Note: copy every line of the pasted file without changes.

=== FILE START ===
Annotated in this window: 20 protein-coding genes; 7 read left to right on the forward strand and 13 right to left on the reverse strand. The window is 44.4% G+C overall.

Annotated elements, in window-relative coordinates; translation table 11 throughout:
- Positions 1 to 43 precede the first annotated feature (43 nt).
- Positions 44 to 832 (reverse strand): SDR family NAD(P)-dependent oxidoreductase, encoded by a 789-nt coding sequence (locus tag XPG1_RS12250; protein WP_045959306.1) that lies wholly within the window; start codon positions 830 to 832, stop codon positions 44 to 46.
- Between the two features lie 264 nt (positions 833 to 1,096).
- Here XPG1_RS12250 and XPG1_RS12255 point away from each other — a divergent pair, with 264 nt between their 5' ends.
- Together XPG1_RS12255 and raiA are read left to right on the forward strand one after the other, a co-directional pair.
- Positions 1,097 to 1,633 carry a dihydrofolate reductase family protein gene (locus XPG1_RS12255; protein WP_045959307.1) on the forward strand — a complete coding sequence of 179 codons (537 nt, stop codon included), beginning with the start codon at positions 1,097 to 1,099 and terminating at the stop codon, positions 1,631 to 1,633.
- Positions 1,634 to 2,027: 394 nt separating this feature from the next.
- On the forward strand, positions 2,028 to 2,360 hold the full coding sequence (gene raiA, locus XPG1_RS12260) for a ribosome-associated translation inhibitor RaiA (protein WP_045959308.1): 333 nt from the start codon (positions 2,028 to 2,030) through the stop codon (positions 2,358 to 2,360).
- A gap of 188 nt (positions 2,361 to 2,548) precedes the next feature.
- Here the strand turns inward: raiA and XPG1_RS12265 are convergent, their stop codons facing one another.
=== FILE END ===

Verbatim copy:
Annotated in this window: 20 protein-coding genes; 7 read left to right on the forward strand and 13 right to left on the reverse strand. The window is 44.4% G+C overall.

Annotated elements, in window-relative coordinates; translation table 11 throughout:
- Positions 1 to 43 precede the first annotated feature (43 nt).
- Positions 44 to 832 (reverse strand): SDR family NAD(P)-dependent oxidoreductase, encoded by a 789-nt coding sequence (locus tag XPG1_RS12250; protein WP_045959306.1) that lies wholly within the window; start codon positions 830 to 832, stop codon positions 44 to 46.
- Between the two features lie 264 nt (positions 833 to 1,096).
- Here XPG1_RS12250 and XPG1_RS12255 point away from each other — a divergent pair, with 264 nt between their 5' ends.
- Together XPG1_RS12255 and raiA are read left to right on the forward strand one after the other, a co-directional pair.
- Positions 1,097 to 1,633 carry a dihydrofolate reductase family protein gene (locus XPG1_RS12255; protein WP_045959307.1) on the forward strand — a complete coding sequence of 179 codons (537 nt, stop codon included), beginning with the start codon at positions 1,097 to 1,099 and terminating at the stop codon, positions 1,631 to 1,633.
- Positions 1,634 to 2,027: 394 nt separating this feature from the next.
- On the forward strand, positions 2,028 to 2,360 hold the full coding sequence (gene raiA, locus XPG1_RS12260) for a ribosome-associated translation inhibitor RaiA (protein WP_045959308.1): 333 nt from the start codon (positions 2,028 to 2,030) through the stop codon (positions 2,358 to 2,360).
- A gap of 188 nt (positions 2,361 to 2,548) precedes the next feature.
- Here the strand turns inward: raiA and XPG1_RS12265 are convergent, their stop codons facing one another.